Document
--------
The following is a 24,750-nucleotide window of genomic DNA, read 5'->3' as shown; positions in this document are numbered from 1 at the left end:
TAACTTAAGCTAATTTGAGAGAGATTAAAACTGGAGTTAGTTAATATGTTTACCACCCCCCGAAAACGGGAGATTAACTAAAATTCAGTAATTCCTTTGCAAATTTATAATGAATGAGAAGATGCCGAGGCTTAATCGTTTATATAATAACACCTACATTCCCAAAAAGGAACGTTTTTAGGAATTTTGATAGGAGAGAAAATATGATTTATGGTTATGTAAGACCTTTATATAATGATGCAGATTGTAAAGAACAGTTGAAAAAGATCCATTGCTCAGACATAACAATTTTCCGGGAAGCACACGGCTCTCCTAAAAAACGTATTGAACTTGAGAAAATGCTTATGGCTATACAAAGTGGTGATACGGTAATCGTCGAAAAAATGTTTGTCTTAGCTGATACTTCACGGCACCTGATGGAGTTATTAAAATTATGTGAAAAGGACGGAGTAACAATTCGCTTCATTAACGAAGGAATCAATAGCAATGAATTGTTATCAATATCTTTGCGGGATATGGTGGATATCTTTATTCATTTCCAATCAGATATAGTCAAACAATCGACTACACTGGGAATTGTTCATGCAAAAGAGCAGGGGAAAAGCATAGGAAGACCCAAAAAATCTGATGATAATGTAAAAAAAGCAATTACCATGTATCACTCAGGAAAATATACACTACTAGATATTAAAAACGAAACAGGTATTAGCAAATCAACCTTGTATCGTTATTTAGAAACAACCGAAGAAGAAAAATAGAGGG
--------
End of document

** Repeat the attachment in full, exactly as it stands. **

The following is a 24,750-nucleotide window of genomic DNA, read 5'->3' as shown; positions in this document are numbered from 1 at the left end:
TAACTTAAGCTAATTTGAGAGAGATTAAAACTGGAGTTAGTTAATATGTTTACCACCCCCCGAAAACGGGAGATTAACTAAAATTCAGTAATTCCTTTGCAAATTTATAATGAATGAGAAGATGCCGAGGCTTAATCGTTTATATAATAACACCTACATTCCCAAAAAGGAACGTTTTTAGGAATTTTGATAGGAGAGAAAATATGATTTATGGTTATGTAAGACCTTTATATAATGATGCAGATTGTAAAGAACAGTTGAAAAAGATCCATTGCTCAGACATAACAATTTTCCGGGAAGCACACGGCTCTCCTAAAAAACGTATTGAACTTGAGAAAATGCTTATGGCTATACAAAGTGGTGATACGGTAATCGTCGAAAAAATGTTTGTCTTAGCTGATACTTCACGGCACCTGATGGAGTTATTAAAATTATGTGAAAAGGACGGAGTAACAATTCGCTTCATTAACGAAGGAATCAATAGCAATGAATTGTTATCAATATCTTTGCGGGATATGGTGGATATCTTTATTCATTTCCAATCAGATATAGTCAAACAATCGACTACACTGGGAATTGTTCATGCAAAAGAGCAGGGGAAAAGCATAGGAAGACCCAAAAAATCTGATGATAATGTAAAAAAAGCAATTACCATGTATCACTCAGGAAAATATACACTACTAGATATTAAAAACGAAACAGGTATTAGCAAATCAACCTTGTATCGTTATTTAGAAACAACCGAAGAAGAAAAATAGAGGG